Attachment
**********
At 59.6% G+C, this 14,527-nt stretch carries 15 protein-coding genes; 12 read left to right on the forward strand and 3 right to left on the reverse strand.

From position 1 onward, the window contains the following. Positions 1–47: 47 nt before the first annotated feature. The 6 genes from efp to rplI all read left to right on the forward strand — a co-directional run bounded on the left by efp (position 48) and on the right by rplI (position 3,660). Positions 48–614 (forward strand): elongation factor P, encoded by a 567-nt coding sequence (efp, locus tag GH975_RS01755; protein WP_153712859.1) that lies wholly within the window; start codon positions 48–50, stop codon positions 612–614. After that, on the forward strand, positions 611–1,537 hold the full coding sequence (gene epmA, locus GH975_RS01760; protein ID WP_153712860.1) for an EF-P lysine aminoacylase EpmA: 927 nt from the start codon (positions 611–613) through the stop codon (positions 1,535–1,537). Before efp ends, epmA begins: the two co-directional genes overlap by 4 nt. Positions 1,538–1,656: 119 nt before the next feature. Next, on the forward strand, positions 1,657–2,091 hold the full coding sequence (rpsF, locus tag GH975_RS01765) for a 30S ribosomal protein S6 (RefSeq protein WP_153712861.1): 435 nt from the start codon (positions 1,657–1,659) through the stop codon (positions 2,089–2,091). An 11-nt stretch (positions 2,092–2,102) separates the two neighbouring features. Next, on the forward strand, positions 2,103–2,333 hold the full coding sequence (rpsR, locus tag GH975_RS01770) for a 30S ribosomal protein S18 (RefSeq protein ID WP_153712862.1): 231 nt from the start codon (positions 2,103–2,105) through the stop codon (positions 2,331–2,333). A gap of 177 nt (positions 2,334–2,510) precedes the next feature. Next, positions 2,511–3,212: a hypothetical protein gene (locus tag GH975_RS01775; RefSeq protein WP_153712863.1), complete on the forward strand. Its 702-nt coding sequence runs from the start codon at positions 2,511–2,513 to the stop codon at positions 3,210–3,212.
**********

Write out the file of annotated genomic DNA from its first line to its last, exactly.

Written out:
At 59.6% G+C, this 14,527-nt stretch carries 15 protein-coding genes; 12 read left to right on the forward strand and 3 right to left on the reverse strand.

From position 1 onward, the window contains the following. Positions 1–47: 47 nt before the first annotated feature. The 6 genes from efp to rplI all read left to right on the forward strand — a co-directional run bounded on the left by efp (position 48) and on the right by rplI (position 3,660). Positions 48–614 (forward strand): elongation factor P, encoded by a 567-nt coding sequence (efp, locus tag GH975_RS01755; protein WP_153712859.1) that lies wholly within the window; start codon positions 48–50, stop codon positions 612–614. After that, on the forward strand, positions 611–1,537 hold the full coding sequence (gene epmA, locus GH975_RS01760; protein ID WP_153712860.1) for an EF-P lysine aminoacylase EpmA: 927 nt from the start codon (positions 611–613) through the stop codon (positions 1,535–1,537). Before efp ends, epmA begins: the two co-directional genes overlap by 4 nt. Positions 1,538–1,656: 119 nt before the next feature. Next, on the forward strand, positions 1,657–2,091 hold the full coding sequence (rpsF, locus tag GH975_RS01765) for a 30S ribosomal protein S6 (RefSeq protein WP_153712861.1): 435 nt from the start codon (positions 1,657–1,659) through the stop codon (positions 2,089–2,091). An 11-nt stretch (positions 2,092–2,102) separates the two neighbouring features. Next, on the forward strand, positions 2,103–2,333 hold the full coding sequence (rpsR, locus tag GH975_RS01770) for a 30S ribosomal protein S18 (RefSeq protein ID WP_153712862.1): 231 nt from the start codon (positions 2,103–2,105) through the stop codon (positions 2,331–2,333). A gap of 177 nt (positions 2,334–2,510) precedes the next feature. Next, positions 2,511–3,212: a hypothetical protein gene (locus tag GH975_RS01775; RefSeq protein WP_153712863.1), complete on the forward strand. Its 702-nt coding sequence runs from the start codon at positions 2,511–2,513 to the stop codon at positions 3,210–3,212.